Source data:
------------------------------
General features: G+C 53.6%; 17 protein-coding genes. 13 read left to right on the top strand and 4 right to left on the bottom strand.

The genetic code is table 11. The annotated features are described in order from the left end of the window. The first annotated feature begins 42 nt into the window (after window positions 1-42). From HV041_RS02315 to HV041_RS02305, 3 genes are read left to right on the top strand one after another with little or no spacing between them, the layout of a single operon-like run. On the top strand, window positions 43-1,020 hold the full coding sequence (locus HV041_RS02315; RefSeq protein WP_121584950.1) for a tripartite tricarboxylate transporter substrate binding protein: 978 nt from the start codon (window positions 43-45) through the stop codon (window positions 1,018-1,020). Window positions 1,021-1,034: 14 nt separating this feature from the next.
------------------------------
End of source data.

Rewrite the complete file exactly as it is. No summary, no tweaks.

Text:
General features: G+C 53.6%; 17 protein-coding genes. 13 read left to right on the top strand and 4 right to left on the bottom strand.

The genetic code is table 11. The annotated features are described in order from the left end of the window. The first annotated feature begins 42 nt into the window (after window positions 1-42). From HV041_RS02315 to HV041_RS02305, 3 genes are read left to right on the top strand one after another with little or no spacing between them, the layout of a single operon-like run. On the top strand, window positions 43-1,020 hold the full coding sequence (locus HV041_RS02315; RefSeq protein WP_121584950.1) for a tripartite tricarboxylate transporter substrate binding protein: 978 nt from the start codon (window positions 43-45) through the stop codon (window positions 1,018-1,020). Window positions 1,021-1,034: 14 nt separating this feature from the next.